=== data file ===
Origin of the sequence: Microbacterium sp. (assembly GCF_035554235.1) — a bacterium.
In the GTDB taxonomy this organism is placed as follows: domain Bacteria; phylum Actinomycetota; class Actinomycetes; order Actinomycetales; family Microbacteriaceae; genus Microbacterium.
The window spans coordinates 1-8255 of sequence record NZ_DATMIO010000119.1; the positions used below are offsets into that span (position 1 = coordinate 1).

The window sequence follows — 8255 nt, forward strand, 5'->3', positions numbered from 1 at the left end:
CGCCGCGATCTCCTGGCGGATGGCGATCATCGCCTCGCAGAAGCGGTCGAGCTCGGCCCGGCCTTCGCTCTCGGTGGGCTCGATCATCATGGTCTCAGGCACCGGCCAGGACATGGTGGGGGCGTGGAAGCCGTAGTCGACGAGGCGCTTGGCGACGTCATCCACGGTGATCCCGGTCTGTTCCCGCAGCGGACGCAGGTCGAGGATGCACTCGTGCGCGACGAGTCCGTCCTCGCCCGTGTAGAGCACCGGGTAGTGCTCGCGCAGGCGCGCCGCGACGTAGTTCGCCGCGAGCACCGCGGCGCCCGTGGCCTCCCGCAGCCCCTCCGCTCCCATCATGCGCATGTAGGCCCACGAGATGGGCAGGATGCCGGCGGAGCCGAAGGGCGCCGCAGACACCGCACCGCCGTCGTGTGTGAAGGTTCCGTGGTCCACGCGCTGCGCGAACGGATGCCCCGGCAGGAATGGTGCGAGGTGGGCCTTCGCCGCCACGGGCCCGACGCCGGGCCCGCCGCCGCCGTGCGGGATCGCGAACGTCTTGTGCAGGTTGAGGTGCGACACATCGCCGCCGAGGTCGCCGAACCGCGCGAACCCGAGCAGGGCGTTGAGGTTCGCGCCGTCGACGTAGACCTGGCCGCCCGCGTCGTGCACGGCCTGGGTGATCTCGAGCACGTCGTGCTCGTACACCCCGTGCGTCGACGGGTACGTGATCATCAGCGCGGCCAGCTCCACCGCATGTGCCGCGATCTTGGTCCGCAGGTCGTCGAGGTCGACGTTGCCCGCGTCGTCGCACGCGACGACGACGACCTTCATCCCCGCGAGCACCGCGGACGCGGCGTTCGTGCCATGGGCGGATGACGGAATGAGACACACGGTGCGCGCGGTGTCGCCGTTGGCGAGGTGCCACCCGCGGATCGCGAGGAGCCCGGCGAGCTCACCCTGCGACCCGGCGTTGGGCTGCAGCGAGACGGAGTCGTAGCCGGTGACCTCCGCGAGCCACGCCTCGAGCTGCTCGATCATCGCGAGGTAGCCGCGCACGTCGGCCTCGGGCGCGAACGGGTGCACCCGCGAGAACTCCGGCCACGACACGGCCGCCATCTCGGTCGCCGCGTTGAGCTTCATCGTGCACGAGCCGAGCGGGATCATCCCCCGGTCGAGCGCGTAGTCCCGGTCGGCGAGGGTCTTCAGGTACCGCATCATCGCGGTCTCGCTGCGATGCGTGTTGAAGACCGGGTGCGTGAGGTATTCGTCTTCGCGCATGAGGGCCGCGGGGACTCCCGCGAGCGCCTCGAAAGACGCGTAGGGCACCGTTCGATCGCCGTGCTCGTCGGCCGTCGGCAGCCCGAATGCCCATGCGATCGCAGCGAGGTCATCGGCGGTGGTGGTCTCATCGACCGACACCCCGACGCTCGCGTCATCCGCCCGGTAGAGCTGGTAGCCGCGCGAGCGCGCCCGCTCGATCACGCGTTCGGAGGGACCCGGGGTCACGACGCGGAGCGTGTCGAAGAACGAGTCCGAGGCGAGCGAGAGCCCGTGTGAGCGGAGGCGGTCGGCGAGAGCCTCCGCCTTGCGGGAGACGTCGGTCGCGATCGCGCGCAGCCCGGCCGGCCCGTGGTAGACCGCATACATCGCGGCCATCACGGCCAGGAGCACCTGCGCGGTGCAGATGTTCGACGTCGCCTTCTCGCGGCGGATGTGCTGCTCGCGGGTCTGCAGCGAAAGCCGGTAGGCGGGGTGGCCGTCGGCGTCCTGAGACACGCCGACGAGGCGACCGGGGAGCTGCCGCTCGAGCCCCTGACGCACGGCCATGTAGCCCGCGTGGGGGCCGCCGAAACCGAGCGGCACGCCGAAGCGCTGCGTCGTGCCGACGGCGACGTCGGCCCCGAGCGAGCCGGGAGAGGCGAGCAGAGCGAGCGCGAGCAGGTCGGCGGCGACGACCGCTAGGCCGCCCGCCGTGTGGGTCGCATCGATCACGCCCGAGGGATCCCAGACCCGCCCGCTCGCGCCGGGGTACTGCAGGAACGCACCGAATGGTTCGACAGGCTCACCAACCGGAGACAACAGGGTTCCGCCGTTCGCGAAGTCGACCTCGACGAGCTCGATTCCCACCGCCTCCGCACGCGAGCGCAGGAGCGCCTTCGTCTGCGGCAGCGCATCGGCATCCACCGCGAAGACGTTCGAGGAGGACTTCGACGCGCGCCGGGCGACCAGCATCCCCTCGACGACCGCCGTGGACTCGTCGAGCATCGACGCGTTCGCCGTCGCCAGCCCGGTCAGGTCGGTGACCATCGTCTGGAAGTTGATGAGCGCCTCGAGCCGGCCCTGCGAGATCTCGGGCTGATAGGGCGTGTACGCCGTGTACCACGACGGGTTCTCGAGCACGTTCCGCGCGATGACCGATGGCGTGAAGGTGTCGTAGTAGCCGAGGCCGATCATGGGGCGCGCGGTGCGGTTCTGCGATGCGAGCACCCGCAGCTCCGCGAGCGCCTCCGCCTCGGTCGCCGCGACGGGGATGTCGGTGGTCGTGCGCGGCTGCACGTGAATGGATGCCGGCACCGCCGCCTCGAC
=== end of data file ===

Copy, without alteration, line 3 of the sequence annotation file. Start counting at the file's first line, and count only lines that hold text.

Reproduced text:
The window spans coordinates 1-8255 of sequence record NZ_DATMIO010000119.1; the positions used below are offsets into that span (position 1 = coordinate 1).